Take up of zero-emissions fuels: role for EU ETS. File Image / Pixabay.
A financial instrument called a contract of difference could ease shipping's transition towards net zero, according to new research by industry grouping Getting to Zero.
The sector's take up of new fuel forms is held back by the cost difference between new and conventional fuels, and particularly zero-emission fuels.
According to a Getting to Zero proposal, contracts for difference could help shipping players bridge that price gap.
Under the scheme, the supplier would be paid the difference between a predetermined reference price reflecting the old technology — for example the cost of conventional fuel — and a strike price set at the value required for the new technology to be viable.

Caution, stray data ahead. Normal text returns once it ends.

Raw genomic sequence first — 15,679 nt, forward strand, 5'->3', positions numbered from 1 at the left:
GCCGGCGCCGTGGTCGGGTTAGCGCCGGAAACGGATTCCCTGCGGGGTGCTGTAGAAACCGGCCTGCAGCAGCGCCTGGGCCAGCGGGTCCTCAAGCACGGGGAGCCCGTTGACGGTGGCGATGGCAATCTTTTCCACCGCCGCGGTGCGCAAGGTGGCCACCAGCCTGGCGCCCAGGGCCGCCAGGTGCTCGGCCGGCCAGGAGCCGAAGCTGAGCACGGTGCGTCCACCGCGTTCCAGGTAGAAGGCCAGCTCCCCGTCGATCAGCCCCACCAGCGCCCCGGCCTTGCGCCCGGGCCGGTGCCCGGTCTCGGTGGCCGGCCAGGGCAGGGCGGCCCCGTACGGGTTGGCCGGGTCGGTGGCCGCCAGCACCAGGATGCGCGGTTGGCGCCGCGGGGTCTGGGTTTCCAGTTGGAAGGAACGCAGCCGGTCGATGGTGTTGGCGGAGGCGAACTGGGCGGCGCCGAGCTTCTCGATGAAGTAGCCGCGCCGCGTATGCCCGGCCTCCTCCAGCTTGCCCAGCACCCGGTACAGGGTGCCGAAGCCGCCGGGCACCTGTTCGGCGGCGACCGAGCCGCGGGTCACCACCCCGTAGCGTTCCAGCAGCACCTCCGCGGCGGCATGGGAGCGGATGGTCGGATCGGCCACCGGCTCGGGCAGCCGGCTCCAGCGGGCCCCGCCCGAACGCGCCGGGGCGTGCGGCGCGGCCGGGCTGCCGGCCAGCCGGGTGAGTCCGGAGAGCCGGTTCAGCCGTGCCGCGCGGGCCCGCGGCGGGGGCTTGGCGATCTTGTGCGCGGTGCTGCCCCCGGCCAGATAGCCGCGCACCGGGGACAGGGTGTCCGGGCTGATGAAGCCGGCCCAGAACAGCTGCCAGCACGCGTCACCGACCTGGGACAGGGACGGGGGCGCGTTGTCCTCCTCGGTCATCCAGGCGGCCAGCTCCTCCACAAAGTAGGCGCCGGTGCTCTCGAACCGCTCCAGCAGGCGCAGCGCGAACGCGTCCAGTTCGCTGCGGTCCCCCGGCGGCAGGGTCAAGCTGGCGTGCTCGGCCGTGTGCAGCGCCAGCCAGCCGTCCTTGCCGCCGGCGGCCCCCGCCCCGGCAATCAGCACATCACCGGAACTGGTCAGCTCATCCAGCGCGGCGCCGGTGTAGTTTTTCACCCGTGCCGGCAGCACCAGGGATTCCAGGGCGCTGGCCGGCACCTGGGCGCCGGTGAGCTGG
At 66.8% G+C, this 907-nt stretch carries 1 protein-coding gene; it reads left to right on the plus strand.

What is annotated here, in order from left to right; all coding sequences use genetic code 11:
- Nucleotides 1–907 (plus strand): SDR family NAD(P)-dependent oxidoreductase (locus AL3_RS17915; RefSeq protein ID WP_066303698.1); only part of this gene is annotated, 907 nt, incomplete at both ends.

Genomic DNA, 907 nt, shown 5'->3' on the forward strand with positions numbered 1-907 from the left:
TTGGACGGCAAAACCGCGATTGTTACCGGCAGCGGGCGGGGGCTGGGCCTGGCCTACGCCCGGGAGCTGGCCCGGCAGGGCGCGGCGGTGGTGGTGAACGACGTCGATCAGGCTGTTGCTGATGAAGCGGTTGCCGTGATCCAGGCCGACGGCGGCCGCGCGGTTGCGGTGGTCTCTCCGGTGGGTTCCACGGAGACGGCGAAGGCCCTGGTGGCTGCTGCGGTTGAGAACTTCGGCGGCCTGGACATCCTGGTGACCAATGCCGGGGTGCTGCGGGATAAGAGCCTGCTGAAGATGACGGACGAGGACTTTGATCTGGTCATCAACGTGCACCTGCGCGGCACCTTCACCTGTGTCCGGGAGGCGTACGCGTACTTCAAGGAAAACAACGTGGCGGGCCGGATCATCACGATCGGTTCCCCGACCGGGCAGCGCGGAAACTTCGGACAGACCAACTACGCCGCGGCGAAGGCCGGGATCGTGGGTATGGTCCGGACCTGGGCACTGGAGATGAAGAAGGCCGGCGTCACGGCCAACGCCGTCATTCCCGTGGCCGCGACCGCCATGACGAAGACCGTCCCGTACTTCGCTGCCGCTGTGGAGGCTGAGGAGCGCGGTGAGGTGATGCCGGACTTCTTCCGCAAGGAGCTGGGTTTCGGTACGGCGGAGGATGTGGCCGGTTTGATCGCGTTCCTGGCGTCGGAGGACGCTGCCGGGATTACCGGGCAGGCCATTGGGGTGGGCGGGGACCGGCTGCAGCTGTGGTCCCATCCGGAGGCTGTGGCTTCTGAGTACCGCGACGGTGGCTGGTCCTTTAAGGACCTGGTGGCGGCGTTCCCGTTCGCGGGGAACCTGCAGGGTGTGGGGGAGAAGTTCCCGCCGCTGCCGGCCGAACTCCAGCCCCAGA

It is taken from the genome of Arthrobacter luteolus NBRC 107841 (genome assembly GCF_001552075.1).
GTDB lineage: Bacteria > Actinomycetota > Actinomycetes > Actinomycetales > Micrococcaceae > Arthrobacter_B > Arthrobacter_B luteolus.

This would hold for the duration of the contract unless the reference price rises above the strike price, in which case the supplier repays the subsidy.
Contracts for difference could be paid for out of the European Union's emissions trading system income, according to the group.
Financing a 5% market share for zero-emission fuels by 2030 would cost EUR 1.2 billion a year ($1.3bn), it said.
The Getting to Zero initiative is part of industry lobby group Global Maritime Forum.